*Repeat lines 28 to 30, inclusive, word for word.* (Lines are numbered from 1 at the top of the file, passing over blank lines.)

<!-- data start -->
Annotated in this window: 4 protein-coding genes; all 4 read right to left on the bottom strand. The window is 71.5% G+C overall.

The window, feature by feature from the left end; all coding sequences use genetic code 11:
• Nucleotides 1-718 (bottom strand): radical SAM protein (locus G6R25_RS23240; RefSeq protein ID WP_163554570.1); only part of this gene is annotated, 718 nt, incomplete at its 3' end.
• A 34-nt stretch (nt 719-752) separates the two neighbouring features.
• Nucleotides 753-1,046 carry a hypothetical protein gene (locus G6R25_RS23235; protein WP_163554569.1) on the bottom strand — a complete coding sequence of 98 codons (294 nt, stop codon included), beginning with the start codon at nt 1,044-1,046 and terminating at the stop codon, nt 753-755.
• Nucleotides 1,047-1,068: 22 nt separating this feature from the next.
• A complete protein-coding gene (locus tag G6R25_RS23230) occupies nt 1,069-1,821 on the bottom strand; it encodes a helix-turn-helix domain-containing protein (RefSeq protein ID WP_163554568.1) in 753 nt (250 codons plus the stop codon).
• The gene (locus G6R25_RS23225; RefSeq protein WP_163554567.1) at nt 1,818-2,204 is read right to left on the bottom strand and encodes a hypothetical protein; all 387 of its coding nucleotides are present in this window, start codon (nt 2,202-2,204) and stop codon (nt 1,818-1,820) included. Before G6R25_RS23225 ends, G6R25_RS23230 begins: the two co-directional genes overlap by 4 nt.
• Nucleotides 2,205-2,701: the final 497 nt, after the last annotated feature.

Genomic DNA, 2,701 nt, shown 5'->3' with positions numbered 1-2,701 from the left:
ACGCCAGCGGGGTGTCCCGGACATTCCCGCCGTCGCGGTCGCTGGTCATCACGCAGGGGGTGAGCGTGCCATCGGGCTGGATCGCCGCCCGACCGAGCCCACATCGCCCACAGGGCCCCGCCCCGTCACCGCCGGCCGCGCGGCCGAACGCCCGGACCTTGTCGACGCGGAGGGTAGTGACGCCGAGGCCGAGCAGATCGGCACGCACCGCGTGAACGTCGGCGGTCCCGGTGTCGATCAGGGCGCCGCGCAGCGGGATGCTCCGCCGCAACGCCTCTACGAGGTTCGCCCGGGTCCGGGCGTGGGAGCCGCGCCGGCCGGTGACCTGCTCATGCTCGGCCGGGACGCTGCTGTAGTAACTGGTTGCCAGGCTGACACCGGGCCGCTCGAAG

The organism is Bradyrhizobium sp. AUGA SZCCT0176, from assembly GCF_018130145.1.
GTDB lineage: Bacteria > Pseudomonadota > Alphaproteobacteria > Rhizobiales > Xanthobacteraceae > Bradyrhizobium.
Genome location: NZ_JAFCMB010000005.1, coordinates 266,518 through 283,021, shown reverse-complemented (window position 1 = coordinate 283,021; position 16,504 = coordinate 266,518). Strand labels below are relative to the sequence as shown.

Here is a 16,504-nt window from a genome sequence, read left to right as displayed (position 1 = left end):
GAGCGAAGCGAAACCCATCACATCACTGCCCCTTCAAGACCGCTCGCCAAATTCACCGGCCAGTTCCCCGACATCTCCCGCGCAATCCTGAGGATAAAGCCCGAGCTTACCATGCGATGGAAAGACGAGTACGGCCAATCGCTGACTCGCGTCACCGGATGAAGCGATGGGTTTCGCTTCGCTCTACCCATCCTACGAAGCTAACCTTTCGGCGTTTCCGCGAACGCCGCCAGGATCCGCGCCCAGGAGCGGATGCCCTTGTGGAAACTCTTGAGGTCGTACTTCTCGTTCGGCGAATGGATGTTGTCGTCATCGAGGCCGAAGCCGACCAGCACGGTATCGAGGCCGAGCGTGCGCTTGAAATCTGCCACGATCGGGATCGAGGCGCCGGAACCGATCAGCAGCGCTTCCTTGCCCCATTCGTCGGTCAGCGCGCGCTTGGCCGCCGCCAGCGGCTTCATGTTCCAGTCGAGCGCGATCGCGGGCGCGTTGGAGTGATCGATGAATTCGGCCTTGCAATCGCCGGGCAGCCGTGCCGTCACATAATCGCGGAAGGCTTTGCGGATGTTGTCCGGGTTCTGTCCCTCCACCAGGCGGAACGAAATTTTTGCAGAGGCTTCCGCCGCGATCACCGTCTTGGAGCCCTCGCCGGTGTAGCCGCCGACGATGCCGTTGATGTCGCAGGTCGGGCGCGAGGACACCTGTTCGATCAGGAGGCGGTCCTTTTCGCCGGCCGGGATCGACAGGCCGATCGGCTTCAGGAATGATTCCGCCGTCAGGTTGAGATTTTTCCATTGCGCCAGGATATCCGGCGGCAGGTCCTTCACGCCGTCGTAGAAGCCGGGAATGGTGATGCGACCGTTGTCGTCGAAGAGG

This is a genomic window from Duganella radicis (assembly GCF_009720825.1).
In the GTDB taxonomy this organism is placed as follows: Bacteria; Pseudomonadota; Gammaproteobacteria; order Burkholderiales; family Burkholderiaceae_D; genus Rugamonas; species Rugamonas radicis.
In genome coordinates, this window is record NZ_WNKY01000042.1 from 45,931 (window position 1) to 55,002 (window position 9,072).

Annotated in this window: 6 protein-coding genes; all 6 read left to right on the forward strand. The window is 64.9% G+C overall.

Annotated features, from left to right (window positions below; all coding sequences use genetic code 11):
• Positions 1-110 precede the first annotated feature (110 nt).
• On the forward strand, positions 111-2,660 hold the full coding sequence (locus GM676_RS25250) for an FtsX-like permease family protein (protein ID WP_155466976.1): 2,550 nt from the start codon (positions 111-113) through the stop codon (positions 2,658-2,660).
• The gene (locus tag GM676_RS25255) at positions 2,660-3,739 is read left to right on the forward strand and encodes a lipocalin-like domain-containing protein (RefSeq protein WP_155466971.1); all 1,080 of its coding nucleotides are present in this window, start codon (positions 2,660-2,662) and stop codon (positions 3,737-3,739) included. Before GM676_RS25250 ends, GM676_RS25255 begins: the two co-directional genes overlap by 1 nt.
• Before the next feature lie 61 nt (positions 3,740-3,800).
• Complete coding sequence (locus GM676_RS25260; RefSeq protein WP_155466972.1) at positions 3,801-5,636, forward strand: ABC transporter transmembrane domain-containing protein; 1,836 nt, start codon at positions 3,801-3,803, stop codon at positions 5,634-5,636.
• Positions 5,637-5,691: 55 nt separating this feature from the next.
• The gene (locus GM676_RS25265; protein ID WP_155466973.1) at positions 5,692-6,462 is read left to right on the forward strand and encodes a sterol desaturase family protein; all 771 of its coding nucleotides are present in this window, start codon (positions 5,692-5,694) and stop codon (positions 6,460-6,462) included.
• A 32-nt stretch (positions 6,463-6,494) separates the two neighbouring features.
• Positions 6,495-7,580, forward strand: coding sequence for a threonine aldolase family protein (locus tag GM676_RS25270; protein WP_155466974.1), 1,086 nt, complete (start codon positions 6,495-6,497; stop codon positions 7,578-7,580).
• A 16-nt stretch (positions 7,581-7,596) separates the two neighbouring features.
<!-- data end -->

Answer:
• The gene (locus GM676_RS25265; protein ID WP_155466973.1) at positions 5,692-6,462 is read left to right on the forward strand and encodes a sterol desaturase family protein; all 771 of its coding nucleotides are present in this window, start codon (positions 5,692-5,694) and stop codon (positions 6,460-6,462) included.
• A 32-nt stretch (positions 6,463-6,494) separates the two neighbouring features.
• Positions 6,495-7,580, forward strand: coding sequence for a threonine aldolase family protein (locus tag GM676_RS25270; protein WP_155466974.1), 1,086 nt, complete (start codon positions 6,495-6,497; stop codon positions 7,578-7,580).